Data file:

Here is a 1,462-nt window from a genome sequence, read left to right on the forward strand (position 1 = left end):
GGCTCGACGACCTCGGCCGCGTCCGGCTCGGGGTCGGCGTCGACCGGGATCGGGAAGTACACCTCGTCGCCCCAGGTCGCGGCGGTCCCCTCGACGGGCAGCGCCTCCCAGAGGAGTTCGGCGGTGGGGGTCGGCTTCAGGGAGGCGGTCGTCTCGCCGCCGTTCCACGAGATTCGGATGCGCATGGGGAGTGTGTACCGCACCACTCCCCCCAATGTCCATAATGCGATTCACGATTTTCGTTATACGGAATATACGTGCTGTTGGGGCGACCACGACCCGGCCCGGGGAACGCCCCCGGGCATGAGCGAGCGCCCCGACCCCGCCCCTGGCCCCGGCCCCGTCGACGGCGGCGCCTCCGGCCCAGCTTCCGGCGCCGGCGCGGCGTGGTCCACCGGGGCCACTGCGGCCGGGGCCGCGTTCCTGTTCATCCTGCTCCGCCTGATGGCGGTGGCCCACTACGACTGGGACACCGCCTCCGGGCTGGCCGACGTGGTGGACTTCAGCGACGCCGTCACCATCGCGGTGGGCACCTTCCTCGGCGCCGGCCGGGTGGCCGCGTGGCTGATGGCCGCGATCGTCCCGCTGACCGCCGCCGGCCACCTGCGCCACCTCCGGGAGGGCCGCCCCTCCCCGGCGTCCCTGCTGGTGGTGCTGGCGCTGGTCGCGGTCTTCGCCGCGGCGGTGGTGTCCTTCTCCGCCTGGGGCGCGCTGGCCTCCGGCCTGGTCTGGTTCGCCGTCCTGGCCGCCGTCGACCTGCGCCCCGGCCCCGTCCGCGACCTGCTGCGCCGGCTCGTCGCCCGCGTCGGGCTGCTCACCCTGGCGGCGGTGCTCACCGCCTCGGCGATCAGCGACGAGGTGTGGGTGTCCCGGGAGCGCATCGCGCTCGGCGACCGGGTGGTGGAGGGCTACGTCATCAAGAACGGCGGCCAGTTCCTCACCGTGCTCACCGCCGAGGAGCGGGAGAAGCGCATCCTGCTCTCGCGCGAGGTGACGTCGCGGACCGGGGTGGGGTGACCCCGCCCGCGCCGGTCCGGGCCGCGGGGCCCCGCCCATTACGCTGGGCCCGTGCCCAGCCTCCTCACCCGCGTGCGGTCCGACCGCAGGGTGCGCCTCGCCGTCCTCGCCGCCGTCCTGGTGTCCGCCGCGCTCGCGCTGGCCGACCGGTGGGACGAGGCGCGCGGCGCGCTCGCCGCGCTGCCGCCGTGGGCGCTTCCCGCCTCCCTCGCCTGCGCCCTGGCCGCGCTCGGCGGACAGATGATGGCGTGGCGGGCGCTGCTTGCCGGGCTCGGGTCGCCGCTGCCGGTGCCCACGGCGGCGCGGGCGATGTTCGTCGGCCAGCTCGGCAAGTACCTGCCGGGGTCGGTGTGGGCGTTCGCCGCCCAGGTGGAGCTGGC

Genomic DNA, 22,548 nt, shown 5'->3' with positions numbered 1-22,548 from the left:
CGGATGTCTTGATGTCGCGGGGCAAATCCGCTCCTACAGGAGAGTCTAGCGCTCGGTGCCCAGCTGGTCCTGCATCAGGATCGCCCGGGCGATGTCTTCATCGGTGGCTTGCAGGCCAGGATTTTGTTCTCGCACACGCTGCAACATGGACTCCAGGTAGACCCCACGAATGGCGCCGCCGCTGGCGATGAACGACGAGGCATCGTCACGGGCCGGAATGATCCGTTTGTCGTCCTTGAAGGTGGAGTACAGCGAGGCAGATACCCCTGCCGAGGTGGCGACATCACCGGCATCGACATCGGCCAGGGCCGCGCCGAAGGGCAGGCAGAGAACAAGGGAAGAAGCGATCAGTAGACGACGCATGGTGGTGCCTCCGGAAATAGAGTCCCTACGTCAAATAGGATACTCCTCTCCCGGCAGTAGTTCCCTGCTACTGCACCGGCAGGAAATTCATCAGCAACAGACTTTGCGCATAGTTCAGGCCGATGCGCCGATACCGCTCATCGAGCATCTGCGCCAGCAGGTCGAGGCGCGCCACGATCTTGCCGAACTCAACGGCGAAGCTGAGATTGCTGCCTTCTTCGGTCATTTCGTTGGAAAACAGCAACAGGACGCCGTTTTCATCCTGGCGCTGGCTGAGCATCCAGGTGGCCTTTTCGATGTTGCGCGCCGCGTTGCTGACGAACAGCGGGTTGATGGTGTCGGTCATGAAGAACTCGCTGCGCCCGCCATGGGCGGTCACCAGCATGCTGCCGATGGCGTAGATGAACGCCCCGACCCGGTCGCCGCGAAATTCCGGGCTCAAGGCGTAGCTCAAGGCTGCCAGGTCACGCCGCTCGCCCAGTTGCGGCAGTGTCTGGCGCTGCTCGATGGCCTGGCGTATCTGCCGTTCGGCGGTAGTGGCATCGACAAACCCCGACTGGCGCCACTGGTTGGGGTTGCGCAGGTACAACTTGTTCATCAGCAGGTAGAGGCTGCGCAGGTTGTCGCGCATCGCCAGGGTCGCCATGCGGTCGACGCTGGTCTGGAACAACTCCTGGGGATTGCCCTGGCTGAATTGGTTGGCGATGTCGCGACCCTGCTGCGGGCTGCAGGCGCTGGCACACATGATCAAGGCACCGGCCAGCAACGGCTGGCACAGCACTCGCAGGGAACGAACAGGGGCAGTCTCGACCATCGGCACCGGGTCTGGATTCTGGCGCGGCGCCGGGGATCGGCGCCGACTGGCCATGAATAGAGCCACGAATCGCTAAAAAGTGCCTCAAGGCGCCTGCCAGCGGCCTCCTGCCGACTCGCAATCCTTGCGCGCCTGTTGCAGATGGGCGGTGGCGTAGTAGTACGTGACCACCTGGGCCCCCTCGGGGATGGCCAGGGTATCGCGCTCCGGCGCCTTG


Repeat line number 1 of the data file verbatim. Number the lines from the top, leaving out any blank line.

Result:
Here is a 1,462-nt window from a genome sequence, read left to right on the forward strand (position 1 = left end):